Bayer Process Chemistry

By Kenneth R Seecharran Process Engineer Alumina Plant, Guymine, Linden
The process of producing pure alumina from bauxite - the Bayer Process - has changed very little since its invention by Austrian chemist Karl Josef Bayer while working in Saint Petersburg, Russia. He develop a method for supplying alumina to the textile industry (it was used as a mordant in dyeing cotton), in 1888. He found that the aluminium hydroxide that precipitated from alkaline solution was crystalline and could be easily filtered and washed, while that precipitated from acid medium by neutralization was gelatinous and difficult to wash.

Figure 1: Karl Josef Bayer The alumina produced today, can then be used for various industrial purposes or smelted to provide aluminum. The first commercial plant was commissioned in 1893. The Bayer process can be considered in three stages:


Figure 2: Aerial view of a Bayer processing plant


The aluminium-bearing minerals in bauxite - Gibbsite, Böhmite and Diaspore are selectively extracted from the insoluble components (mostly oxides) by dissolving them in a solution of sodium hydroxide (caustic soda): The first step in the process is the mixing of ground bauxite into a solution of sodium hydroxide. By applying steam and pressure in tanks containing the mixture, the bauxite slowly dissolves. The alumina released reacts with the sodium hydroxide to form sodium aluminate Gibbsite: Al(OH)3 + Na+ + OHBöhmite and Diaspore: AlO(OH) + Na+ + OH- + H2O Al(OH)4- + Na+ Al(OH)4- + Na+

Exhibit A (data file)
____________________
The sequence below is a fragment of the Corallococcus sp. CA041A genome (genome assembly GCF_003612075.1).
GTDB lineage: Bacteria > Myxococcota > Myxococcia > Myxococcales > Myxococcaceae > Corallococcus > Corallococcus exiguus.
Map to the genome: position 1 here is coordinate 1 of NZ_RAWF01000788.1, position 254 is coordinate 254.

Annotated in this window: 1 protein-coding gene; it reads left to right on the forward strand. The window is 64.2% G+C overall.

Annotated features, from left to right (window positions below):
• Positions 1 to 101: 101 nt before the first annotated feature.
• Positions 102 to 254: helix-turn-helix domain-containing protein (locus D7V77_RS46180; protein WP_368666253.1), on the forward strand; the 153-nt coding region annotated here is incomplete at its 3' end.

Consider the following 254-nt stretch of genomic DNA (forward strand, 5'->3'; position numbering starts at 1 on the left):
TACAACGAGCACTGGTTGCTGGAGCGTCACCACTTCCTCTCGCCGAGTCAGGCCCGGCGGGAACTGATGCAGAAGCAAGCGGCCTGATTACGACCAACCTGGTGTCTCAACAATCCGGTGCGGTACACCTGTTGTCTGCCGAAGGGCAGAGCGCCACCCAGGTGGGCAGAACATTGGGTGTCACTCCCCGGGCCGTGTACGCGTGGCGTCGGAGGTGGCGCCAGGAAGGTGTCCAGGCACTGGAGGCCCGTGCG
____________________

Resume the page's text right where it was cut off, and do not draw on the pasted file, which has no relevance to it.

Depending on the quality of the ore it may be washed to beneficiate it prior to processing. The ore is crushed and milled to reduce the particle size and make the minerals more amenable to extraction. It is then combined with the process liquor and sent in a slurry form to a heated pressure digester. Conditions within the digester (concentration, temperature and pressure) are set according to the properties of the bauxite ore. Ores with a high Gibbsite content can be processed at 140oC with about 110gl-1 of Na2O. Processing of Böhmite on the other hand requires harsher conditions, between 200 and 240°C and 140-170 gl-1 of Na2O. The pressure is not important for the process, as such but is defined by the steam pressure during the actual process conditions. At 240°C the pressure is approximately 35 atmospheres (atm). Although higher temperatures are often theoretically advantageous there are several disadvantages including corrosion problems and the possibility of oxides other than alumina dissolving into the caustic liquor, leading to impurities problems in the final product, and scaling of pipes, pumps and tanks. After digestion about 30% of the bauxite mass remains in suspension as a thin red mud slurry of silicates, and oxides of iron and titanium. The mud-laden liquor leaving the digestion vessel is flash-cooled to atmospheric boiling point by flowing through a series of flash vessels which operate at successively lower pressures. The flash steam generated is used to preheat incoming caustic liquor in tubular heat exchangers located parallel to the flash tank line. Condensate from the heat exchangers is used for boiler feed water and washing waste mud. 3